How Did Rap Become So Popular?

Who started rap? A brief summary on the history of rap and hip-hop ...

Rap music has always been ingrained in America’s roots, but it has only really taken over the music industry as one of the most popular genres over the last few decades. 

As Rap music evolved over the years, it dabbled in numerous musical genres—including disco, jazz, and reggae. Rap TV quoted that “Rap music incorporates elements of all of its predecessors via sampling and blending genres”. 

While rap has always subtly been part of the music industry, the journey to becoming one of the more dominant music genres has been a long road. Let’s take a look at the history of Rap and how it became so popular in today’s mainstream music culture. 



  • Humble beginnings


Rap is synonymous with many cultures around the world, especially in African communities. Even in the Caribbean Islands, rap was used in their everyday storytelling, where they would speak the stories in rhyme. At it’s most pure form, rap is exactly that—speaking or chanting rhyming lyrics. 



  • Making a mark in America


Rapping really started to take the music world by storm in the 1970s. New York DJs began sampling portions of disco, soul, and funk music as a way to create repetitive beats. One of the most influential DJs to master this technique was DJ Kool Herc, who used two of his turntables to create repetitive beats much to the delight of his crowds. Then, in 1979, The Sugar Gang Hill released their smash hit “Rapper’s Delight”—the first of it’s kind that smashed its way through to the top of the Billboard Top lists.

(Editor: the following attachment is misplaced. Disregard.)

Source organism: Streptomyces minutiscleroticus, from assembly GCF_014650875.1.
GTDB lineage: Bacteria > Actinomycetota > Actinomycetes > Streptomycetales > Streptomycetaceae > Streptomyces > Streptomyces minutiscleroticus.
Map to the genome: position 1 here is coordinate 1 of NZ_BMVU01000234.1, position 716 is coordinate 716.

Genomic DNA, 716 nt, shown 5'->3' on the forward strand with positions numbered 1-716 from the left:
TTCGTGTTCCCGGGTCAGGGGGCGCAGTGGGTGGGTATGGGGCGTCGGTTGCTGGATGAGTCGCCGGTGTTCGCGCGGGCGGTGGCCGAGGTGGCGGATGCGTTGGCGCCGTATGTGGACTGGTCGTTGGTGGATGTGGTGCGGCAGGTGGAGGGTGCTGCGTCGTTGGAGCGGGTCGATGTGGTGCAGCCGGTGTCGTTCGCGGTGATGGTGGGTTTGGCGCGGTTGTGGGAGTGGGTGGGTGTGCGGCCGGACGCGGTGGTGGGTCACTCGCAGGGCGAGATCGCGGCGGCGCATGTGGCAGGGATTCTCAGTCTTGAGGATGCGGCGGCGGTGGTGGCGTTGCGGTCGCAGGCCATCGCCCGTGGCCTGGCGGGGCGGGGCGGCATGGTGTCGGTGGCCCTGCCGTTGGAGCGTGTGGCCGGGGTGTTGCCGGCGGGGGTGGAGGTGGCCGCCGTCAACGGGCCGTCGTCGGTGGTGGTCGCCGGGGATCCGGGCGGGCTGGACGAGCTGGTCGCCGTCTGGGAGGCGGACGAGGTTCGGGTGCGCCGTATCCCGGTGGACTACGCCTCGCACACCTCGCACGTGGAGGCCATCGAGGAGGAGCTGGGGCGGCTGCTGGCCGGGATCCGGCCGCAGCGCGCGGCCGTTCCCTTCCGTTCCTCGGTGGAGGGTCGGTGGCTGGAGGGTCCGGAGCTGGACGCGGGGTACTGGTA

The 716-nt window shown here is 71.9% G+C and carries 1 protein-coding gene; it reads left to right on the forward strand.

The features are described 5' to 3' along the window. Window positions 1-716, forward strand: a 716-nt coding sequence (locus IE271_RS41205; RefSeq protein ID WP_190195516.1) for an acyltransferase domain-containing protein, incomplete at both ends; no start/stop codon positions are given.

• The Golden Era of Rap


After Rap broke into the music recording world, plenty of other rap artists emerged onto the scene. There were Run-DC, N.W.A, the Beastie Boys, and even a female rap band known as Salt-n-Pepa. The rap music evolved to become denser, faster, and utilizing technology. Many of these artists used their music platform to speak to social injustices, much to the delight of their fans. 



  • Spreading coast to coast


By the 1990s the Rap music culture had moved from New York and spread all the way to the other side of America—Los Angeles. This is when rap music became more controversial, with lyrics starting to reference pimping, drinking, sex, and drugs. With the spread of the rap culture also evoked a rivalry between coasts, in which artists were determined to make their mark on stylistic qualities of the genre. During this time, legendary rappers such as The Notorious B.I.G, Snoop Dog and Tupac emerged to take center stage. But women were also emerging into the spotlight, with powerful females such as Queen Latifah and YoYo rapping Grammy worthy lyrics. 



  • Youth culture takes over


By the 2000s, rap was truly dominating the music culture of the century. Younger artists began collaborating with one another and experimenting with new beat technology. Rap and Hip Hop soon became synonymous with one another and really defined a generation. Rap music of the 21st century really focused on bringing communities together, navigating through heartbreak, and calling for the world to be a better place. Artists of other genres, such as pop sensation , have even experimented with rap music. 



  • Today’s rap


 And with the continual growth of technology, the evolution of rap will only continue to grow. But the beauty in this is that despite the many changes of rap over the years, the essence of the heart and soul remains the same. Let’s just hope the next generation continues to respect the history of rap and continues to use it to help better the world. 


Rap has changed the face of music. It plays a monumental role in each and every other genre and will only continue to grow over time. We can not wait to see where rap takes us next!

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